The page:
The Federal Reserve did just what investors expected. The Fed didn't change monetary policy. There was an acknowledgment of the continued strength of the economy without a hint of imminent monetary policy tightening.
The FOMC statement read: “In determining the timing and size of future adjustments to the target range for the federal funds rate, the Committee will assess realized and expected economic conditions relative to its objectives of maximum employment and 2 percent inflation.”
For now, the prospect of a March change in policy looks to be relatively remote, making June the more likely candidate.
The statement from the FOMC did not go into any of the potential controversies that may plague the Fed over the coming months:
- The balance between quantitative and monetary tightening;
- The necessity of offsetting any regulatory easing with quantitative and monetary tightening;
- The necessity of countering any fiscal easing with policy tightening and how to handle the inflation implications of the muted Trump import tax on consumers by tariffs.
Because of all that, investors should probably look out for Fed Chair Janet Yellen's Semiannual Monetary Policy Report to the Congress and speeches of other Fed officials, which will anyway allow more elaboration on these points.
It is clear that such complex policy issues cannot be adequately covered in a FOMC statement. So, let’s be patient …
Meanwhile in the UK, the Parliament has voted to allow the triggering of the article 50 divorce proceedings from the European Union (EU). There is still a bit more work to do in Parliament, but it seems likely that the process will be completed by the end of March, falling in with the government’s time line. This is not a surprise to anyone. It was clear that the House of Commons would back the results of the referendum.
In the meantime, the government’s white paper on the exit plan has been released today under the title “The process for withdrawing from the European Union.”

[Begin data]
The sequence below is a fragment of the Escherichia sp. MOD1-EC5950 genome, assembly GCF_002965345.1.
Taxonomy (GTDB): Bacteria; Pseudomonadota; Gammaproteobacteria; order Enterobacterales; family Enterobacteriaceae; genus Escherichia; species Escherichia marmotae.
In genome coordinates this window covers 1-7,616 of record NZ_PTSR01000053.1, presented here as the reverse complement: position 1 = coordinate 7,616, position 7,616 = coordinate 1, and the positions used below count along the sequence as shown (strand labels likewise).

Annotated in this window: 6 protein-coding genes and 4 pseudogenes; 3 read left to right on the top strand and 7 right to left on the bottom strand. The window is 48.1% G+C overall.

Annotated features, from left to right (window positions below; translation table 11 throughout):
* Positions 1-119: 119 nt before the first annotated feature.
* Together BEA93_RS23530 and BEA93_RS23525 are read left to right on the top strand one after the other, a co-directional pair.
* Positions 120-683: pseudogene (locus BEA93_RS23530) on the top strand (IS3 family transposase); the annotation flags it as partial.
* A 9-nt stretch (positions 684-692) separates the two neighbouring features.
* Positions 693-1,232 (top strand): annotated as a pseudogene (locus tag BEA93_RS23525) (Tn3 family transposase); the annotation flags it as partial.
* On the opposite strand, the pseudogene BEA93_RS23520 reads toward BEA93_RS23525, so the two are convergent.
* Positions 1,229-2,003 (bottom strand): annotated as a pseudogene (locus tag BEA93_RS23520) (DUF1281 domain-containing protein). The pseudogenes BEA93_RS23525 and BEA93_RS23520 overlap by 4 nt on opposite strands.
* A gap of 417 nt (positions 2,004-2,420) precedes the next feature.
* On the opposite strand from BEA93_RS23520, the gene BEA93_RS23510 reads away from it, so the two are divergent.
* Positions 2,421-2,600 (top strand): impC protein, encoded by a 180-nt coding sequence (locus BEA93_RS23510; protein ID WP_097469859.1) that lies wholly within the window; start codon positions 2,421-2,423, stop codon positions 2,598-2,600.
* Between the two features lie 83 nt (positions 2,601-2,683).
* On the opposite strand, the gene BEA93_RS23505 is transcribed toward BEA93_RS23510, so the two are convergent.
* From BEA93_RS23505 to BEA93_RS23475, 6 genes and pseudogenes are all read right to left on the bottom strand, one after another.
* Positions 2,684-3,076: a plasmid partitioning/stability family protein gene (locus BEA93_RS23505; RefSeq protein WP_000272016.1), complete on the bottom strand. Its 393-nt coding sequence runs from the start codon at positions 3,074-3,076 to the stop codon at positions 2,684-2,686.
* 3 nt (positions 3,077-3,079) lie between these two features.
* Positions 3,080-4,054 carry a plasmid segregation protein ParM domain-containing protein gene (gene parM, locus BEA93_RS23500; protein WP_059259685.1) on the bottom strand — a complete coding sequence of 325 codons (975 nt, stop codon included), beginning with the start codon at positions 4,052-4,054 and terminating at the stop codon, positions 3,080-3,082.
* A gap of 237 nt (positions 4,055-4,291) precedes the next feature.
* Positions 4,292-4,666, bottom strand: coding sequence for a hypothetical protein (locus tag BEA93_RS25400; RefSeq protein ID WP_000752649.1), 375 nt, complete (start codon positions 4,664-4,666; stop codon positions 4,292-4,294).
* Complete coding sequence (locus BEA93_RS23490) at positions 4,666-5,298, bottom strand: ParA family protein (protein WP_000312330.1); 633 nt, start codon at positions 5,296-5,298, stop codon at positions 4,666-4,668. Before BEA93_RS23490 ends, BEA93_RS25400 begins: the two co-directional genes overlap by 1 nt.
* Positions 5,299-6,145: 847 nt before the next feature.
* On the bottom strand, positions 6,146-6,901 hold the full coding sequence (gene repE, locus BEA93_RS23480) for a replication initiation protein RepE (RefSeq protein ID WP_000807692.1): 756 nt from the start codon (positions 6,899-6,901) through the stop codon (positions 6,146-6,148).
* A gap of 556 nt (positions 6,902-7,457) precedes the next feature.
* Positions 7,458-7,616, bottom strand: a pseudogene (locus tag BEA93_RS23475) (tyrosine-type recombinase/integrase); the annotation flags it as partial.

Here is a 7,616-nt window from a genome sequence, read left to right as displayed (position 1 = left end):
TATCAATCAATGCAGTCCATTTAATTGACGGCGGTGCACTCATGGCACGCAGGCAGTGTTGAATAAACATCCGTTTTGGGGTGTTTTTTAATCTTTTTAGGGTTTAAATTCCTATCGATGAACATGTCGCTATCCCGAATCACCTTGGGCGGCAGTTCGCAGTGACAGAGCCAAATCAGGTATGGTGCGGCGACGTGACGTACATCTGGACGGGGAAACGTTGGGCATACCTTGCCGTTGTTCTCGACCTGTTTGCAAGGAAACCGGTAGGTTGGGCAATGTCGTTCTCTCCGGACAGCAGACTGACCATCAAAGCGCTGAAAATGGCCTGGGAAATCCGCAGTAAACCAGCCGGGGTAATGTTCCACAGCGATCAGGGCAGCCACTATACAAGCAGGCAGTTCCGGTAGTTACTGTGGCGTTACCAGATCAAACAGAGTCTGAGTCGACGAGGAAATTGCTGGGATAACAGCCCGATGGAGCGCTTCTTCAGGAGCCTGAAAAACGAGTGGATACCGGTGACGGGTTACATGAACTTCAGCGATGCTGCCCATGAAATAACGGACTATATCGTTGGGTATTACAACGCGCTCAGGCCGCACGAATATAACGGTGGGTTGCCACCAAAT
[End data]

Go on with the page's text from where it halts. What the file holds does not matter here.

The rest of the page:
Of more interest to markets perhaps is the Bank of England’s (BoE) decision today. The extent to which inflation pressures are seen as prompting future tightening being a frequently discussed issue.
The UK’s consumer price inflation has reacted less aggressively than expected to the decline in sterling because the retail’s sector competitiveness seems to have forced the burden more back on the profit margins of companies. Whether this is sustainable and whether the Bank of England is willing to bet that it is sustainable, is important.
President Donald Trump’s Twitter feed has been active with two points of interest for financial markets.
On Iran, the President tweeted: “Iran is rapidly taking over more and more of Iraq even after the U.S. has squandered three trillion dollars there. Obvious long ago!” He has been adopting a rather aggressive tone and that poses risks about the impact of the administration in the Middle East with Middle Eastern investor sentiment.
In addition, there have been some harsh words for Australia including the phrase “dumb deal” as we read in the president’s tweet: “Do you believe it? The Obama Administration agreed to take thousands of illegal immigrants from Australia. Why? I will study this dumb deal!” This comes as media reports suggest that President Trump abruptly terminated a call with the Australian Prime Minister.
With the balance of power in the Asia Pacific in question as Trump has signaled a retreat from US leadership this may be relevant in the median term.
So far and unsurprisingly, the dollar continues to sell off.
By the way, and this could be of interest to investors, so far this year, President Trump has been central to the three "dollar down" moves.
The Euro area producer price inflation (PPI) came in at +0.7 percent on a monthly basis and +1.6 percent on a yearly basis. The PPI is a better reflexion of corporate pricing power than is consumer price inflation (CPI) and therefore it matters for equity investors.
It also does matter to the bond markets as it is another indication of rising inflation pressures in the Euro area.
Also, today the United States offers unit labor costs and some productivity data, both of which are of some interest:
- Higher productivity in manufacturing means fewer manufacturing jobs per unit of output. So, it rather depends on what you think is important or as to how you want to interpret that number.
- Unit labor costs are unambiguously important to signals of underlying inflation pressures in the U.S.
Etienne "Hans" Parisis is a bank economist who has advised global billionaires and governments on the financial markets and international investments.
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